Tuesday, September 28, 2010

education nation

The nation is a-buzz this week with the special 'Education Nation' forum in New York City sponsored by NBC and others who have lots of money. Educators are listening and the teachers on my team have a lot to say...as usual! I'm not sure why these 6 ladies are not in charge of everything, because somehow in our 20 minute lunch period we sound off our ideas and opinions on most everything that has to do with education in between scarfing down our microwaved frozen entrees.  I teach with rock stars for sure!!

There is a new documentary out called 'Waiting for Superman'. A documentary made by a wealthy filmmaker who sends his own children to a private school in LA. He was on the "education" panel I watched on Sunday night along with singer/songwriter, John Legend. Did I miss something because I never knew John Legend was a teacher or had spent time inside a classroom? And then to my surprise, Oprah jumped in on the bandwagon last week and featured these issues on her show both Monday and Friday with a similar panel, but no teachers were represented.  Maybe we should get rid of all teachers and bring people like John Legend, Bill Gates, the movie producer, and the great Michelle Rhee from DC public schools into the classroom for a long while.

These panels (with no educators present) speaking on education reform is kind of of like having a spokeperson for abstinence who was not abstinent...hello Briston Palin??? I mean I don't have anything against her personally, but don't become a spokesperson and advocate for teens and preach abstinence and true love waits when you couldn't do it not do it yourself! True love waits...it waits until I'm in the back seat of the car with my boyfriend who tells me he loves me and I think sex translates to love. I could be a spokesperson for abstinence and BONUS, I've actually been abstinent! really, I have! but the thought of a 35 year old, single, never married woman being a spokesperson for teenagers would send them all out running for people to do it with! ha!!! but I digress}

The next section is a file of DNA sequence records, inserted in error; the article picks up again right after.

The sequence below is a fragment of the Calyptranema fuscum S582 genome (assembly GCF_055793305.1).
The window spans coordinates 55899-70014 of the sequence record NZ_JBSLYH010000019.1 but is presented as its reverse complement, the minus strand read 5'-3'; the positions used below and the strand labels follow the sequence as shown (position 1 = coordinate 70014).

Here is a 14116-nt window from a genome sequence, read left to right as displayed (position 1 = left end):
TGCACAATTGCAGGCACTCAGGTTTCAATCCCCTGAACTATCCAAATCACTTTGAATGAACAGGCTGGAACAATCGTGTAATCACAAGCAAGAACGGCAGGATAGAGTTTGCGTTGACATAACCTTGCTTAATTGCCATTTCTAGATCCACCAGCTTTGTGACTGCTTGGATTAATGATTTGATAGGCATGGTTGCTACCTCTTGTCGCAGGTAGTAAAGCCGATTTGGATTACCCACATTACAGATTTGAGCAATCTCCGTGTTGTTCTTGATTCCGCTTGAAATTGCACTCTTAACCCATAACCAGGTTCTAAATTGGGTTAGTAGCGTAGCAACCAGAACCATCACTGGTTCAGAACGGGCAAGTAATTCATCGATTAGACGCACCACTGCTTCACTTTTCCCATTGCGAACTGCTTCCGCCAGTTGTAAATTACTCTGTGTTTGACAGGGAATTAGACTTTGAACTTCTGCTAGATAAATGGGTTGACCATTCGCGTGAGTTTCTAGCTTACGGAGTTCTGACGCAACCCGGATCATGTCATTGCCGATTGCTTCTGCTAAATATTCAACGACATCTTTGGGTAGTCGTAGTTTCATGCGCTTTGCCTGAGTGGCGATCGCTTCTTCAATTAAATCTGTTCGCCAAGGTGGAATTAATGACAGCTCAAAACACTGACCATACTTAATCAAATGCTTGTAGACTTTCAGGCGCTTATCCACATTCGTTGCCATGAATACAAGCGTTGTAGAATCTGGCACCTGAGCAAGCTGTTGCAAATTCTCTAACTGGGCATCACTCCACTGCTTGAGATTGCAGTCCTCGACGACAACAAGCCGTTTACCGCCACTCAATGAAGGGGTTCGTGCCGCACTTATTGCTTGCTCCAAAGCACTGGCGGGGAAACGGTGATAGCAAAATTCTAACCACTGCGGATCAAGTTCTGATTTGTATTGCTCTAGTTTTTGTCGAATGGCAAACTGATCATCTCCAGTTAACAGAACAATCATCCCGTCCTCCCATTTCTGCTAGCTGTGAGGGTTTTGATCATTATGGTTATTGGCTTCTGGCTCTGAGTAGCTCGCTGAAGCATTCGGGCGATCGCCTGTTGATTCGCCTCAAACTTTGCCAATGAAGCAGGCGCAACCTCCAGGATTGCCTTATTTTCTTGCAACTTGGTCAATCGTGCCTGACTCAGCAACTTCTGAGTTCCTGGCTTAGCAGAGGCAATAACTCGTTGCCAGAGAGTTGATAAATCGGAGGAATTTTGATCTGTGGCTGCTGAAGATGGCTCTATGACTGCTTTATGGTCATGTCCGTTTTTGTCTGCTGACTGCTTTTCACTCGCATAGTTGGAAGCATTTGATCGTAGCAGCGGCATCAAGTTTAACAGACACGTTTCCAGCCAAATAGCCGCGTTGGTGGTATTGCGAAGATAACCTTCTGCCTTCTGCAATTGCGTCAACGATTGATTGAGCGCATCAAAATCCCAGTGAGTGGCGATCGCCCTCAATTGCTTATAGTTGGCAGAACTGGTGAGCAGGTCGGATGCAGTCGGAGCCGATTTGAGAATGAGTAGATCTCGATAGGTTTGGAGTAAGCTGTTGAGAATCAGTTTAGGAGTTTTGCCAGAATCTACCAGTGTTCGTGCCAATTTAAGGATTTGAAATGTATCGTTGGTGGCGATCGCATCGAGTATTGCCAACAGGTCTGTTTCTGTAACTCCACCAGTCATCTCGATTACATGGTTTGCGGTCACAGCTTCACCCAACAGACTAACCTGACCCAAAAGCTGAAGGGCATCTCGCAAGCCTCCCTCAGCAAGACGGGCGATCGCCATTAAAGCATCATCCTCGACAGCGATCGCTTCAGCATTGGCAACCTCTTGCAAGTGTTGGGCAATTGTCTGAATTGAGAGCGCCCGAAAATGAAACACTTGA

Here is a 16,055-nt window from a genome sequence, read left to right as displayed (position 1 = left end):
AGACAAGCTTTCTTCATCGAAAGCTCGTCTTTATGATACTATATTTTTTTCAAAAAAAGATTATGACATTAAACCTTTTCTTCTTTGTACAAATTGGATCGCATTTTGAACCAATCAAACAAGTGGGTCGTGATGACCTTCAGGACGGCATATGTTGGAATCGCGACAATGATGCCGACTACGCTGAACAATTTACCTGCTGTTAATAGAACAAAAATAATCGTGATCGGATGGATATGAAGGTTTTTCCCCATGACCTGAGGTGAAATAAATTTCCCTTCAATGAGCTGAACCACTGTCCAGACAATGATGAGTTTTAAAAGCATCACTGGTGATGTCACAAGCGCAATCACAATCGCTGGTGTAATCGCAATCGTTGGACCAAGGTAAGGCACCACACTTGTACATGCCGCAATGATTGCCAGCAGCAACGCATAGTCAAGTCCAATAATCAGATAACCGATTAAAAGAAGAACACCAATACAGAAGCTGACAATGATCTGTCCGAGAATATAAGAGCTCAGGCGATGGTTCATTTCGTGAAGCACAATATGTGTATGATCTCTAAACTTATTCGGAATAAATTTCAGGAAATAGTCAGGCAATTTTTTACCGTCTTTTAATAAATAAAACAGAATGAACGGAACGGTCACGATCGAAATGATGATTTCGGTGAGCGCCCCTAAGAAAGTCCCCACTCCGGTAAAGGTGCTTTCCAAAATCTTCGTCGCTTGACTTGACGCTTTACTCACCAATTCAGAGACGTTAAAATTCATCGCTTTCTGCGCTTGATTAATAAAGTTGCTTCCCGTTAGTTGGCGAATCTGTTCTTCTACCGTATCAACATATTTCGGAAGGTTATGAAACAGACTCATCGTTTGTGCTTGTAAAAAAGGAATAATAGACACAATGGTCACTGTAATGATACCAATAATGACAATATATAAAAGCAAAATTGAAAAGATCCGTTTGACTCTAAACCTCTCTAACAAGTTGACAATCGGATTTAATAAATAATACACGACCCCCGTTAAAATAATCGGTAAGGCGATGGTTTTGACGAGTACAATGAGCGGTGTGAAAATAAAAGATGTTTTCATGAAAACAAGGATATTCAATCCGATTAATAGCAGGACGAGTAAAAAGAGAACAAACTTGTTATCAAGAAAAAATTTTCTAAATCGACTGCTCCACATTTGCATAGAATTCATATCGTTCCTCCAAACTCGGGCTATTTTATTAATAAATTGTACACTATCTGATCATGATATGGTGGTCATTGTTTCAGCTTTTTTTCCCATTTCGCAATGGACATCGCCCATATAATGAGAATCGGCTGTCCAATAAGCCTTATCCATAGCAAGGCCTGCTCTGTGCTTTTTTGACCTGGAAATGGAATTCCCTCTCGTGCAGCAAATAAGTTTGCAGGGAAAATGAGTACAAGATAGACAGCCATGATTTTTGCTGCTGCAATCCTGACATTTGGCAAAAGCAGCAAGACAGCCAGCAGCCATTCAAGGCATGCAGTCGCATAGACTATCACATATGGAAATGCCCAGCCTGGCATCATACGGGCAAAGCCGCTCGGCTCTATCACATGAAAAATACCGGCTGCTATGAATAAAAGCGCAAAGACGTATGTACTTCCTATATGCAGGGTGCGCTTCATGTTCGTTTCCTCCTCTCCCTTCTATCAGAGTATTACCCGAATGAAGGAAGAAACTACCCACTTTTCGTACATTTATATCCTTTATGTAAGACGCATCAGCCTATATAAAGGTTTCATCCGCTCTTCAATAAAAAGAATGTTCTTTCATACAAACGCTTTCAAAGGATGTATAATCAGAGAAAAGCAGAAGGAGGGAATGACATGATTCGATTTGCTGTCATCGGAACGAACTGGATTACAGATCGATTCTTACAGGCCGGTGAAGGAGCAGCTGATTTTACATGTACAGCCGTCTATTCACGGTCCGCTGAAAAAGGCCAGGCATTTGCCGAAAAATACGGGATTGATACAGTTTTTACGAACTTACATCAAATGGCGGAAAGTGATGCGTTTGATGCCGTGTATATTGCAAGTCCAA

now, back to our regular scheduled program~

Some of these people on the stage this week have no platform to speak against public schools...How many of these "reformers" have their own children in public schools? It's so interesting, in the hours and hours of debates and town halls that I've watched or read about so far very few people have brought up the words "parents" and/or "home life". People outside of education say we {teachers} are making excuses, but when do we hold parents accountable for their child's success? When do we work on the societal problems that have a huge impact on children? When do we start holding the children responsible for their own motivation? Everyone wants to blame teachers and while they are a big factor, there are many many more things that go into student success and until we stop this rhetoric and work on ALL the things that affect children, no one wins.